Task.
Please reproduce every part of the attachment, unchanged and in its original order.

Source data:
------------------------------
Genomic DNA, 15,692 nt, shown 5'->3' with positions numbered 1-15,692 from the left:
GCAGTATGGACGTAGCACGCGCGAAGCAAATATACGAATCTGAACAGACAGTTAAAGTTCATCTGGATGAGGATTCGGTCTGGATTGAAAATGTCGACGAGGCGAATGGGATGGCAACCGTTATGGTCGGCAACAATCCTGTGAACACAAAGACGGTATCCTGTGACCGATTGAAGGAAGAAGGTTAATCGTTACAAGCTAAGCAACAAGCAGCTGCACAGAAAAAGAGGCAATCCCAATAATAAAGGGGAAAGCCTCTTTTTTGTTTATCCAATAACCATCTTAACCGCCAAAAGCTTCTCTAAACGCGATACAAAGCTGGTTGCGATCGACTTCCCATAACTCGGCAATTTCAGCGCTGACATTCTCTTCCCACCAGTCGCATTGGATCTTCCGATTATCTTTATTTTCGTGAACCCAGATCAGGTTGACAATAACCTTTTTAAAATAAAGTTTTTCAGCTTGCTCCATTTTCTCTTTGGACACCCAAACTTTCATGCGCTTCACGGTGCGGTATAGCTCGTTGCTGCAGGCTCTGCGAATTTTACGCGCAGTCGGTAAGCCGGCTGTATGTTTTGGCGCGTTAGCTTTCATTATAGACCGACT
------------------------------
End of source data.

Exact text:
Genomic DNA, 15,692 nt, shown 5'->3' with positions numbered 1-15,692 from the left:
GCAGTATGGACGTAGCACGCGCGAAGCAAATATACGAATCTGAACAGACAGTTAAAGTTCATCTGGATGAGGATTCGGTCTGGATTGAAAATGTCGACGAGGCGAATGGGATGGCAACCGTTATGGTCGGCAACAATCCTGTGAACACAAAGACGGTATCCTGTGACCGATTGAAGGAAGAAGGTTAATCGTTACAAGCTAAGCAACAAGCAGCTGCACAGAAAAAGAGGCAATCCCAATAATAAAGGGGAAAGCCTCTTTTTTGTTTATCCAATAACCATCTTAACCGCCAAAAGCTTCTCTAAACGCGATACAAAGCTGGTTGCGATCGACTTCCCATAACTCGGCAATTTCAGCGCTGACATTCTCTTCCCACCAGTCGCATTGGATCTTCCGATTATCTTTATTTTCGTGAACCCAGATCAGGTTGACAATAACCTTTTTAAAATAAAGTTTTTCAGCTTGCTCCATTTTCTCTTTGGACACCCAAACTTTCATGCGCTTCACGGTGCGGTATAGCTCGTTGCTGCAGGCTCTGCGAATTTTACGCGCAGTCGGTAAGCCGGCTGTATGTTTTGGCGCGTTAGCTTTCATTATAGACCGACT